This installment of RSP’s Village Backdrop-series is 10 pages long, 1 page front cover, 1 page advertisement, 1 page editorial/ToC, 1 page SRD and 1 page back cover, leaving us with 5 pages of content, so let’s take a look at the settlement
Arrowhill is a frontier’s community – isolated near vast forests, it is not a first-generation frontier’s town. In fact, its very name is a constant reminder of the past -on the village’s hill, the forest’s last dire bear fell, pierced by arrows, rendering the village relatively safe…until, one fine day no longer than 13 months thereafter, the serpent reared its head – a half-elven druid who demands cruel, but predictable tribute, has even since watched over the community, keeping it safe from the dangers of the wild, but at a steep price…
Arrowhil, on the formal level, sports all the trademarks of the series – from a village statblock to a marketplace-section, notable locations and folk and information on villager dress, nomenclature and mannerisms, there is a lot to be found herein. Now the adventure-potential of this installment could seem like it is pretty much standard at first glance – nature vs. culture, right?
Well, depending on your tastes, the issue may be another – from apothecaries brewing love potions for unknown targets to the grumbling dissent against the politics of the harsh mayor to the strange, changed behavior patterns of the serpent and the increasingly erratic demands, a sense of palpable paranoia and distrust cloaks the village – oh, and yes, I could spoil what’s going on, but where’s the fun in that? Let’s just say that neither the boring ole’ cliché, nor some obvious, ritualistic-looking red herrings really amount to the truth. The dynamic of the village is rather pronounced and the copious components and details can be easily used to further complicate the basic plotline.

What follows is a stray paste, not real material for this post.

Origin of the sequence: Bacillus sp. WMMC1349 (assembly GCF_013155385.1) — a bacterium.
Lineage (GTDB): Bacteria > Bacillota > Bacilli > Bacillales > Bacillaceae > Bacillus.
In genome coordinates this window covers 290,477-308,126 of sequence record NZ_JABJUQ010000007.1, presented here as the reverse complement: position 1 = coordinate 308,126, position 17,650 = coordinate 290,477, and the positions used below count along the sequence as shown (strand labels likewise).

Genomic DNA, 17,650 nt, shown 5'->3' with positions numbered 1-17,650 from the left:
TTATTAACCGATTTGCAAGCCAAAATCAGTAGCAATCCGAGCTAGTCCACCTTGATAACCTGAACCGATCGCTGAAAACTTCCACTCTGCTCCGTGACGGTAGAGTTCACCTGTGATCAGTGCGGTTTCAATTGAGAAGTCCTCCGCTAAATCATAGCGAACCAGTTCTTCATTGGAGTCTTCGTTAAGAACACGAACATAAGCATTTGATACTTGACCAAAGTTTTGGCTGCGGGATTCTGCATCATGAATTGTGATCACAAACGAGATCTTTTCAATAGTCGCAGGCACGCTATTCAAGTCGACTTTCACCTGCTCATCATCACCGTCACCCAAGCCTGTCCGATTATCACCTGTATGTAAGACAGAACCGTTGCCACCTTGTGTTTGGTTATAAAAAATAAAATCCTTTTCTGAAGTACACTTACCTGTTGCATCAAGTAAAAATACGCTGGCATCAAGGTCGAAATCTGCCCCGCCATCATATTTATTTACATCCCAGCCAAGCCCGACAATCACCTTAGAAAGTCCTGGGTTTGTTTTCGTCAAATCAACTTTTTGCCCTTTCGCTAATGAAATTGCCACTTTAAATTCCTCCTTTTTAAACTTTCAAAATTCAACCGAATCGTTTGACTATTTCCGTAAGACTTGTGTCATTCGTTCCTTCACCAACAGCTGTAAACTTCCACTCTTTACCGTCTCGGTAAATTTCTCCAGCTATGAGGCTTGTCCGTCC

Editing and formatting are top-notch, I didn’t notice any glitches. Layout adheres to RSP’s smooth, printer-friendly two-column standard and the pdf comes with full bookmarks as well as a nice map, of which you can, as always, download high-res jpegs on RSP’s homepage. The pdf comes in two versions, with one being optimized for screen-use and one to be printed out.
Mike Kimmel’s Arrowhill is a concise, believable settlement that pretty much presents one of the most tired stories imaginable, one that has been done hundreds of times. Only, it doesn’t -in a pretty clever twist, quoting the cliché is used as a red herring. While this supplement does not bring a twist to the narrative that I have not seen before,, the sheer number of little details, red herrings and potential for the DM to expand the plot-line can make this village’s issues actually unique. All in all, I enjoyed arrowhill much more than I expected to, considering the premise and it is definitely more clever than many similar takes on the tropes evoked – a fine candidate for a final verdict of 5 stars.